The unprecedented economic shutdown sparked by the need to limit spread of the highly contagious virus saw the government roll out $212 billion in spending on income replacement and scientific research, business loans and grants to vulnerable Canadians.
Among those measures was the wage subsidy and the Canada Emergency Response Benefit, a $2,000 per month benefit for Canadians earning less than $1,000 per month because of the economic shutdown.
More than eight million Canadians have received the CERB. As well, 1.2 million who had previously claimed the benefit stopped doing so in May as lockdown measures began to ease.
The government also said in the snapshot that it will extend the wage subsidy for an unspecified amount of time beyond the most recent extension to Aug. 29.
“We will have more to say on that in the very near term as we finalize those details as how it can be used to help us get back to work,” Finance Minister Bill Morneau said in a press conference on Wednesday when asked about the extension.
The snapshot does not provide an estimate for the precise cost of whatever further extension is planned but noted when the program was first announced, it was earmarked to cost $45 billion and the three-month extension of the program to Aug. 29 upped that cost to $82.3 billion.
Parliamentary Budget Officer Yves Giroux had said in June that the cost of those programs would create a deficit of roughly $256 billion this fiscal year alone.
Officials speaking to reporters on background acknowledged the $343 billion deficit now projected could get worse if the uneven recovery forecast in several possible future scenario models included in the document come to pass, though said they did not see that as likely.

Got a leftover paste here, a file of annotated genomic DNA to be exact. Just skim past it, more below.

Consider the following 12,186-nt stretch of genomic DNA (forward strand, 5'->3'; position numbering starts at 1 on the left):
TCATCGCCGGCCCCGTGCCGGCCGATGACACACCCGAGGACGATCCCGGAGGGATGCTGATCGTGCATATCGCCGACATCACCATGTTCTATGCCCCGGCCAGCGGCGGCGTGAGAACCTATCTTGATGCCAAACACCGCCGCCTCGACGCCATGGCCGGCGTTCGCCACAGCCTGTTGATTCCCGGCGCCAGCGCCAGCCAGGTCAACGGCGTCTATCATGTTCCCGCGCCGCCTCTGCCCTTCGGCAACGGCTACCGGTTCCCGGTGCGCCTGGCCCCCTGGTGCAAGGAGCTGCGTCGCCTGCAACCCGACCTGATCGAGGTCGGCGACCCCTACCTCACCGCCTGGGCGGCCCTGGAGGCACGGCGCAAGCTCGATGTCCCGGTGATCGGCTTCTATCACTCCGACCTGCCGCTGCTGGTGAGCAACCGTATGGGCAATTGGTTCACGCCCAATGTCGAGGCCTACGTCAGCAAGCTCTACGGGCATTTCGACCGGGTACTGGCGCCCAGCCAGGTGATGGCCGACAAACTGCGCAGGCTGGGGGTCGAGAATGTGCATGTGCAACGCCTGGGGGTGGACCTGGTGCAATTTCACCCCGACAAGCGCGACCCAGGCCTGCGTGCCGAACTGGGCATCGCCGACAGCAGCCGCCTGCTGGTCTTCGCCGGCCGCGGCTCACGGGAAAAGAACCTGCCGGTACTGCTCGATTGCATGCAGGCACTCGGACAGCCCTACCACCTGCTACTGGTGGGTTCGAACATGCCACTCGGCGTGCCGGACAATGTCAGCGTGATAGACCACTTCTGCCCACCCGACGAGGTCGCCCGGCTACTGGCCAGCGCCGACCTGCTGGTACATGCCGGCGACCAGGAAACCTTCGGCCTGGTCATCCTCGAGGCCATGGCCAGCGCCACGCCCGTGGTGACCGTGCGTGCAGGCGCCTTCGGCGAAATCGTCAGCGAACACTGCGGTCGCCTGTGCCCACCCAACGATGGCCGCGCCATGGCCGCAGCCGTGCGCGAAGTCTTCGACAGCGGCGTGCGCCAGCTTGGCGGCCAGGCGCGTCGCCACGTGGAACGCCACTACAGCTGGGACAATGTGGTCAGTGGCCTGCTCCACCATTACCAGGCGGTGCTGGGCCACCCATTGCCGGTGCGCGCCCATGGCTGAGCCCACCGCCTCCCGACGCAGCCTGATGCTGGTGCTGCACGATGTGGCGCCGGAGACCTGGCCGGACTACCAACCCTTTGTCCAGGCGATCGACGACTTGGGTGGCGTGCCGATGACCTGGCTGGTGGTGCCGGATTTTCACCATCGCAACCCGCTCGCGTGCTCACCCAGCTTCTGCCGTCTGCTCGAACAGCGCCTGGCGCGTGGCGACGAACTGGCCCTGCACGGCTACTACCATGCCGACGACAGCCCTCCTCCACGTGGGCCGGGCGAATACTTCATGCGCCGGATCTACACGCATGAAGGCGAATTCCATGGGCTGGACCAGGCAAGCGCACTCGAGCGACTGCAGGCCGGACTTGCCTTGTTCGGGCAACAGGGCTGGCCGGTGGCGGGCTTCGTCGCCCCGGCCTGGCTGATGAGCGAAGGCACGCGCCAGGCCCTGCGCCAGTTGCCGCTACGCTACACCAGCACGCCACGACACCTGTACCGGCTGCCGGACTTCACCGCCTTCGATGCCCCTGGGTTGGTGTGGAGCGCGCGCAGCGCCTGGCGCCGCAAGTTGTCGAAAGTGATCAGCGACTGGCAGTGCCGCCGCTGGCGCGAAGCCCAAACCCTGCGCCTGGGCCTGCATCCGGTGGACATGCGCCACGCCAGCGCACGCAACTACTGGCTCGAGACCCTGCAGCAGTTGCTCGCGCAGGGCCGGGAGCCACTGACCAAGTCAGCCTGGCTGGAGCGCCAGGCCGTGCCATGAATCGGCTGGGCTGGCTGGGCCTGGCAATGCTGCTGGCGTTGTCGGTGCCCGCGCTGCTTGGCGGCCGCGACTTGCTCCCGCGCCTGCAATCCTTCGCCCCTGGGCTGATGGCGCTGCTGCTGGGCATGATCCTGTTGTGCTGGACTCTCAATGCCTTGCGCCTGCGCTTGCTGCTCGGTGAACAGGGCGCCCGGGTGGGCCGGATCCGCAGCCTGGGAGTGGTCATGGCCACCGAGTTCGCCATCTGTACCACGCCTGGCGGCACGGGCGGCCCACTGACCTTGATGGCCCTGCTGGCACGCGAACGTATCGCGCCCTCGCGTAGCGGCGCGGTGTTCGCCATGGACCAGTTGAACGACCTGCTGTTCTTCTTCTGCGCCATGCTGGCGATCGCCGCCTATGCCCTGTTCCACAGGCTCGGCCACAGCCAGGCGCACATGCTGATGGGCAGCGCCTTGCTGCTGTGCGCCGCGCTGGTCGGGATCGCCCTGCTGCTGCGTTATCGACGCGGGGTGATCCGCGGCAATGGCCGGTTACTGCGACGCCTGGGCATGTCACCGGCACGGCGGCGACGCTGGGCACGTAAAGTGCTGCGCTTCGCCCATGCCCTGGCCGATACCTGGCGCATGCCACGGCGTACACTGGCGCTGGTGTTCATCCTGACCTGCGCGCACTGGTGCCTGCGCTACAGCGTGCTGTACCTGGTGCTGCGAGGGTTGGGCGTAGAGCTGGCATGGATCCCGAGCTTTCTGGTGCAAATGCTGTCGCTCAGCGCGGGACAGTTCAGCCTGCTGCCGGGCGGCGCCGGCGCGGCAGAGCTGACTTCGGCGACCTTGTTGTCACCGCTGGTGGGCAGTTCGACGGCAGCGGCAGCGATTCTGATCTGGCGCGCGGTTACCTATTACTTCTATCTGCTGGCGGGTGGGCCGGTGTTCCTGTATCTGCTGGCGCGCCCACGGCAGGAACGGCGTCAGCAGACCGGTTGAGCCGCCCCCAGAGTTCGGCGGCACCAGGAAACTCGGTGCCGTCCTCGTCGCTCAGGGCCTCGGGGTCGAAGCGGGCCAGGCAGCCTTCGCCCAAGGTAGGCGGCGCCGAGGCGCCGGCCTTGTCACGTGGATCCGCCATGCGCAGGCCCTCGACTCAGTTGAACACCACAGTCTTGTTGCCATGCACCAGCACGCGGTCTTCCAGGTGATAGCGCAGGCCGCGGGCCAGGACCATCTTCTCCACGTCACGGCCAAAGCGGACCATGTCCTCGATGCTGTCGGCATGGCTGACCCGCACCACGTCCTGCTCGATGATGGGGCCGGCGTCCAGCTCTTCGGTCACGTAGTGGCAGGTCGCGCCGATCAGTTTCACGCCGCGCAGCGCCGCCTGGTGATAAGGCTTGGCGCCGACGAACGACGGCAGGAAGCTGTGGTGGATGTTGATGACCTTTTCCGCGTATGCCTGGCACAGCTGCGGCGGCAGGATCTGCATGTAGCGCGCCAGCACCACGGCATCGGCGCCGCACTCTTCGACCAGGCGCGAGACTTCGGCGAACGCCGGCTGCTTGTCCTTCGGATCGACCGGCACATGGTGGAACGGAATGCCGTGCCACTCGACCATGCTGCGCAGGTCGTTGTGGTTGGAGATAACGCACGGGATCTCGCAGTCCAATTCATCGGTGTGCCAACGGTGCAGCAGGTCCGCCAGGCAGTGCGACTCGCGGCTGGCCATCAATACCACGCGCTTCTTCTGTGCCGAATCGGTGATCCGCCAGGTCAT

Sahir Khan, executive vice-president of the University of Ottawa’s Institute of Fiscal Studies and Democracy, said to a certain extent, he did not expect much in the way of concrete numbers from the government given the “unprecedented times.”
“Whatever number you put out, it’s going to be wrong no matter what,” he said.
He said while he thinks there are many Canadians who are pleased with the government support provided so far, the time is coming when the bill will have to be paid.
“At some point, the taps are going to have to be turned off and the economy is going to have to take us forward,” he said, adding he wants to see a strategy for the government to chart that course.
Khan added that the financial strain on many provinces and municipalities adds to the focus on the federal government and puts further emphasis on their role in guiding any recovery.
“For better or for worse, I think we are looking at the federal government as the resource that can restart this economy because I think we don’t have anywhere else to turn.”
Low interest rates billed as way to limit coronavirus debt pain
For consumers, all of this effectively means uncertainty will continue to be the key watchword for the foreseeable future.
A further fiscal projection will come in the fall but there’s no commitment from the government right now to any kind of fiscal anchor or attempt to adjust its forecasts for possible future risks.
What the government is doing, however, is trying to lock in the historically low interest rates that officials have repeatedly cited in defence of their massive spending.
The government will lock in long-term bonds at current low levels, meaning it will pay current levels of interest on future payments it makes towards getting rid of the deficit.
Because of the low interest rates, the government expects to pay $4 billion less on debt charges than it had planned to just last year.
“As challenging as this situation is, we’re in a position that the cost of our debt is lower than it’s ever been before,” said Morneau in a press conference.
When the pandemic first hit in January, the Bank of Canada has set its prime interest rate — which effectively acts as a guide for the rates given to consumers at their regular banks — at 1.75 per cent. But it has slashed that three times since, with the rate now at 0.25 per cent.
The debt-to-GDP ratio will rise from 31 per cent to 49 per cent because of the coronavirus emergency spending, the fiscal snapshot noted.
But overall, there fiscal snapshot puts an emphasis on the unpredictability of the coronavirus pandemic and the uncertainty that causes for trying to create any kind of economic forecast.
Whether the economy begins to slowly recover or whether it contracts again due to another shutdown, officials said, comes down to public health and whether Canadians stop the spread.View link »